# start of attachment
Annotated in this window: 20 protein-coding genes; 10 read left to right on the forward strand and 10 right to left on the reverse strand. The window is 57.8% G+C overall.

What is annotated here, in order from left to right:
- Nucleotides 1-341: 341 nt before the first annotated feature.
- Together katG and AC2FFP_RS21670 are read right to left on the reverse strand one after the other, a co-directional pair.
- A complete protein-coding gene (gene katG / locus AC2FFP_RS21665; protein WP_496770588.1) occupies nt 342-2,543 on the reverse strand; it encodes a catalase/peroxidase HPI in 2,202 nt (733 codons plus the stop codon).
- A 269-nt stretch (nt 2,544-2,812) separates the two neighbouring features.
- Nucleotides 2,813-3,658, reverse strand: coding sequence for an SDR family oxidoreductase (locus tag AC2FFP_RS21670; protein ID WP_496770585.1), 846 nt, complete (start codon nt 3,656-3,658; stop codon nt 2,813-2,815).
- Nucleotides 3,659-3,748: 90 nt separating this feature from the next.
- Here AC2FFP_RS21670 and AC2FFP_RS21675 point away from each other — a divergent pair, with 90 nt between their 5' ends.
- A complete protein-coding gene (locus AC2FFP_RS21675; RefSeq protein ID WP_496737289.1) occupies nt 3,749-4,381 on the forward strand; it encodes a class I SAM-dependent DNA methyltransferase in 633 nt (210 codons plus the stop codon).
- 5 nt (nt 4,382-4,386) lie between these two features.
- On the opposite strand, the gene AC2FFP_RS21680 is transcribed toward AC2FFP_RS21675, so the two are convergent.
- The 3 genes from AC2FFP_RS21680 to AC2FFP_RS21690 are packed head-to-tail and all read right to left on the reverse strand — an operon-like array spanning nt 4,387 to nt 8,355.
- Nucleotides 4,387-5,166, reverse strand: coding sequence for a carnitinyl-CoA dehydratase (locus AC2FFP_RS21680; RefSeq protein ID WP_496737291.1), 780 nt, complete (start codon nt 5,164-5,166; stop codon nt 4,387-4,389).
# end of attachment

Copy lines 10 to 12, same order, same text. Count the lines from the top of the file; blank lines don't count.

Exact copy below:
- A complete protein-coding gene (locus AC2FFP_RS21675; RefSeq protein ID WP_496737289.1) occupies nt 3,749-4,381 on the forward strand; it encodes a class I SAM-dependent DNA methyltransferase in 633 nt (210 codons plus the stop codon).
- 5 nt (nt 4,382-4,386) lie between these two features.
- On the opposite strand, the gene AC2FFP_RS21680 is transcribed toward AC2FFP_RS21675, so the two are convergent.